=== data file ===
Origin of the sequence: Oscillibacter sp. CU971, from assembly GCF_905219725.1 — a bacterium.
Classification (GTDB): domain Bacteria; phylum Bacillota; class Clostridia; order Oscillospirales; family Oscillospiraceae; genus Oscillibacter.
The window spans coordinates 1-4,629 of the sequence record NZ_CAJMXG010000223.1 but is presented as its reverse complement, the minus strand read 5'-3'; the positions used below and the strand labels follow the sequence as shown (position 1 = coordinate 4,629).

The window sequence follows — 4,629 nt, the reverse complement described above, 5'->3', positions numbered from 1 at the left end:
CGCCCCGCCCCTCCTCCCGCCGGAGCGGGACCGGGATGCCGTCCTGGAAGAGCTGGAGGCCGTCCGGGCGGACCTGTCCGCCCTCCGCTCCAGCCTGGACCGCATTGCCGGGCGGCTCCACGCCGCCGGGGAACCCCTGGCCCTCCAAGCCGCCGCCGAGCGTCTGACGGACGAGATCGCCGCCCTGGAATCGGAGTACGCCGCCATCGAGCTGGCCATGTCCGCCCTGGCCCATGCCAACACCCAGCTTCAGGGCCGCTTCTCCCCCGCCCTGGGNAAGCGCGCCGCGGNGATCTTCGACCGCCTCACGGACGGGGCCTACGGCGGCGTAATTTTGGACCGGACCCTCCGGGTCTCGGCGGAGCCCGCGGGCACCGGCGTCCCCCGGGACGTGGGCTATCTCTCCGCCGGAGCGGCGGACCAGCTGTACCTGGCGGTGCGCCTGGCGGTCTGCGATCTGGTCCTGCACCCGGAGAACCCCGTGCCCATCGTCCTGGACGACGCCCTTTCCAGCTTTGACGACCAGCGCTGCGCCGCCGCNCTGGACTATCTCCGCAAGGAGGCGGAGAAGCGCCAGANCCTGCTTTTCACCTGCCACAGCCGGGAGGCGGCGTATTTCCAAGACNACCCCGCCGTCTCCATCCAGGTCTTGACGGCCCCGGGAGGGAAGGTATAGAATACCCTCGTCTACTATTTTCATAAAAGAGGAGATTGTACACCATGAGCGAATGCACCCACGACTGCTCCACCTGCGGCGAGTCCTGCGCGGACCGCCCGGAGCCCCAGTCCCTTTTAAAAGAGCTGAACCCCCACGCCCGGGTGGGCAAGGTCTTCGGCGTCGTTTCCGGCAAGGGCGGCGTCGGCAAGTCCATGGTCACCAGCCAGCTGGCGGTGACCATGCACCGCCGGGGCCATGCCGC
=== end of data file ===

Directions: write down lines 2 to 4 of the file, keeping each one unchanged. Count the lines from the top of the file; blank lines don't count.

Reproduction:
Classification (GTDB): domain Bacteria; phylum Bacillota; class Clostridia; order Oscillospirales; family Oscillospiraceae; genus Oscillibacter.
The window spans coordinates 1-4,629 of the sequence record NZ_CAJMXG010000223.1 but is presented as its reverse complement, the minus strand read 5'-3'; the positions used below and the strand labels follow the sequence as shown (position 1 = coordinate 4,629).

The window sequence follows — 4,629 nt, the reverse complement described above, 5'->3', positions numbered from 1 at the left end: